The Always-On Telephone Windows Phone exhibition at AlphaLabs
Microsoft and Nokia are currently holding developer events alongside the Windows Phone User Group at Modern Jago in East London. Microsoft has rented it out to provide a central location for all platform exhibitions and events to take place - it's a superb building.
Back in December, at a recent WPUG meetup and AlphaLabs event, those who attended witnessed a row of white Lumia 920 Windows Phones on one side of the main conference hall. These handsets were each running an interesting app, more on this in a minute. Modern Jago has become the place-to-go for developers and designers to collaborate and share ideas.
Videos, articles, infographics, events, showcases and more will come out of AlphaLabs, which will provide the developing community a platform for not only presenting work, but also locating support and like-minded folk. While Windows Phone is of course the focus for AlphaLabs, other platforms are also covered along the way.
So, back to the Lumia 920s in a line. This was back when we were struggling to locate a single handset for purchase with the likes of Clove and Expansys selling out completely. These Windows Phones were aligned in such a way for the Always-On Telephone Club exhibition. So what was the project all about? Check out the video below which runs through the exhibition:
The Always-On Telephone Club exhibition itself saw an app loaded on each of the Lumia 920s on show. This app (designed by Arcarde) would show a map of nodes, which represented each of the Windows Phones. One of the nodes on each handset were a different colour, dictating the node attached to that particular Lumia 920. Moving this node would reproduce the movement on all other handsets. With multiple users moving nodes, one could imagine the cool effects that could be created.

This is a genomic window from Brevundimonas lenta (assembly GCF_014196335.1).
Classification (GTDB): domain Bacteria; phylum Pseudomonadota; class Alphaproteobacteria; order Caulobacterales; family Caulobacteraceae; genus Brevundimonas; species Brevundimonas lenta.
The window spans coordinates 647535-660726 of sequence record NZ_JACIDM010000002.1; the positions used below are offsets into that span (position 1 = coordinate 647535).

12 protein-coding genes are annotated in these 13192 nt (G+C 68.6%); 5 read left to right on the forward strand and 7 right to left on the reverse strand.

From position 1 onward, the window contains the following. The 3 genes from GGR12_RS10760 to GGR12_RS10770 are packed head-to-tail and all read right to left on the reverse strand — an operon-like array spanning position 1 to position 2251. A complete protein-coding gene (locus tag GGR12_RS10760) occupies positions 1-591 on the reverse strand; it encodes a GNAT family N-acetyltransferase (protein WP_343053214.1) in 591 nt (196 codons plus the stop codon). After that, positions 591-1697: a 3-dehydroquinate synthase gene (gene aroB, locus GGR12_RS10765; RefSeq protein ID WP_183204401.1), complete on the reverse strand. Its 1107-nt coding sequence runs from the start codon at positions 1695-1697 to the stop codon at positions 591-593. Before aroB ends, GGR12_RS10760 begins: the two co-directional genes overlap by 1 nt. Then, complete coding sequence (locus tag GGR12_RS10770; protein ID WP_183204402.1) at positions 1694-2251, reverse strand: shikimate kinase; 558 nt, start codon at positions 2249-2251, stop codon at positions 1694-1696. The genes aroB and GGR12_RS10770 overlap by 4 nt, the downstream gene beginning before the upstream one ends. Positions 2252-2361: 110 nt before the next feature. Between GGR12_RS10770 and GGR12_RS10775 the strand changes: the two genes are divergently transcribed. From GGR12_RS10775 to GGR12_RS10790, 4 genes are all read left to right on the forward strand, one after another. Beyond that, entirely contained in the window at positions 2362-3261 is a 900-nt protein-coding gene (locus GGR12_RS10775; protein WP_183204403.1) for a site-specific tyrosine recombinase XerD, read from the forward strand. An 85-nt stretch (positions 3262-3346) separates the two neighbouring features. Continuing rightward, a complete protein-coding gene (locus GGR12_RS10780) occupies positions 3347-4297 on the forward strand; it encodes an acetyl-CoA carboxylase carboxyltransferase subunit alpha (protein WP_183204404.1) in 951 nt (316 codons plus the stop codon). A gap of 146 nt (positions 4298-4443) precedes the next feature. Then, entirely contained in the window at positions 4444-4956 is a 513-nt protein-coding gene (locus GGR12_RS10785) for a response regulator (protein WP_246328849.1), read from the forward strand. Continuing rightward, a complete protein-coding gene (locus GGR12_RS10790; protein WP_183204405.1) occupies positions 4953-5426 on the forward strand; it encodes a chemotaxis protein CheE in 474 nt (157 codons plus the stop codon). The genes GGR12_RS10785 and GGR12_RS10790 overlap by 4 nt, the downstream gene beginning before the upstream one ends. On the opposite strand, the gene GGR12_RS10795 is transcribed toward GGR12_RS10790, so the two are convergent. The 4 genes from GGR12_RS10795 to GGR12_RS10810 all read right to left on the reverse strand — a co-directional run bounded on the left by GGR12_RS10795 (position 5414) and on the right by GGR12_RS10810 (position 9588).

The system at work is called a Node Garden, which many of the developers took away to create their own interpretation or expand on what's already available. Matt Lacey (the developer and brains who runs the Windows Phone User Group) also crafted a tile-like version and explained the his work in the video above. A number of the node gardens, including Note Garden by KeyboardP, were presented to attendees of an AlphaLabs event later in December.
As mentioned above, we were present at the WPUG event where the exhibition and app was featured. Nokia and Microsoft decided to not tease attendees with the handsets on show, since no one could find a Lumia 920 to purchase, and handed out one to every developer who received a stamp on their hand. Our own Jay Bennett was provided one, which (as one could imagine) made his day.
For everyone else who didn't receive a stamp, one could apply for one should they be developing apps for the platform, which is what's already presently possible. If you're looking into or have already started to develop for Windows Phone we'd strongly urge you to check out both AlphaLabs and the Windows Phone User Group.
We're present at the latter events every month where we'd like to get in touch and help out developers with app exposure and reviews. We'll hopeully see you there.
Source: AlphaLabs, Vimeo
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Rich Edmonds was formerly a Senior Editor of PC hardware at Windows Central, covering everything related to PC components and NAS. He's been involved in technology for more than a decade and knows a thing or two about the magic inside a PC chassis. You can follow him on Twitter at @RichEdmonds.